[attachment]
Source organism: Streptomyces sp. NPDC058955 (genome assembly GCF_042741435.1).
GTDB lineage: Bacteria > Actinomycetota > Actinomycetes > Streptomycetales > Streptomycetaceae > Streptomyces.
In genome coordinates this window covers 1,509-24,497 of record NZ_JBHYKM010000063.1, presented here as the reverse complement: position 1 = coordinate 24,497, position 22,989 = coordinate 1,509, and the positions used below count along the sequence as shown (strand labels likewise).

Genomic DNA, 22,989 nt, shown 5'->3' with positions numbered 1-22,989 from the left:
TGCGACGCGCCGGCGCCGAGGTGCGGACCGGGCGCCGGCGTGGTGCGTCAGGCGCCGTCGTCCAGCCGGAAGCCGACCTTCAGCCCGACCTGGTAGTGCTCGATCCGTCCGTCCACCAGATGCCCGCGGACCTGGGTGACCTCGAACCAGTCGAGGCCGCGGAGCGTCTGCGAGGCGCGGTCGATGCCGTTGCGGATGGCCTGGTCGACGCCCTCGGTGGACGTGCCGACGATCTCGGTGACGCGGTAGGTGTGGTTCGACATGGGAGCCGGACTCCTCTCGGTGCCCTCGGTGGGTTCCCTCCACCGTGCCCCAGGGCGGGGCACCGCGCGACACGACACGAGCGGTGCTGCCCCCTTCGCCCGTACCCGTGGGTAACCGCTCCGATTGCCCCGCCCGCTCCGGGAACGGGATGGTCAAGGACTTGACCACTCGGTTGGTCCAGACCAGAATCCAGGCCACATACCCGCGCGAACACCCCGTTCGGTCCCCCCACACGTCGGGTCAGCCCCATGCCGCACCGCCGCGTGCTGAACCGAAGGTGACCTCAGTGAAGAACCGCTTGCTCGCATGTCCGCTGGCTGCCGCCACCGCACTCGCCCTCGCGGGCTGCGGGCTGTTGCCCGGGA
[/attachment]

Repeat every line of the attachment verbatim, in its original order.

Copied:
Source organism: Streptomyces sp. NPDC058955 (genome assembly GCF_042741435.1).
GTDB lineage: Bacteria > Actinomycetota > Actinomycetes > Streptomycetales > Streptomycetaceae > Streptomyces.
In genome coordinates this window covers 1,509-24,497 of record NZ_JBHYKM010000063.1, presented here as the reverse complement: position 1 = coordinate 24,497, position 22,989 = coordinate 1,509, and the positions used below count along the sequence as shown (strand labels likewise).

Genomic DNA, 22,989 nt, shown 5'->3' with positions numbered 1-22,989 from the left:
TGCGACGCGCCGGCGCCGAGGTGCGGACCGGGCGCCGGCGTGGTGCGTCAGGCGCCGTCGTCCAGCCGGAAGCCGACCTTCAGCCCGACCTGGTAGTGCTCGATCCGTCCGTCCACCAGATGCCCGCGGACCTGGGTGACCTCGAACCAGTCGAGGCCGCGGAGCGTCTGCGAGGCGCGGTCGATGCCGTTGCGGATGGCCTGGTCGACGCCCTCGGTGGACGTGCCGACGATCTCGGTGACGCGGTAGGTGTGGTTCGACATGGGAGCCGGACTCCTCTCGGTGCCCTCGGTGGGTTCCCTCCACCGTGCCCCAGGGCGGGGCACCGCGCGACACGACACGAGCGGTGCTGCCCCCTTCGCCCGTACCCGTGGGTAACCGCTCCGATTGCCCCGCCCGCTCCGGGAACGGGATGGTCAAGGACTTGACCACTCGGTTGGTCCAGACCAGAATCCAGGCCACATACCCGCGCGAACACCCCGTTCGGTCCCCCCACACGTCGGGTCAGCCCCATGCCGCACCGCCGCGTGCTGAACCGAAGGTGACCTCAGTGAAGAACCGCTTGCTCGCATGTCCGCTGGCTGCCGCCACCGCACTCGCCCTCGCGGGCTGCGGGCTGTTGCCCGGGA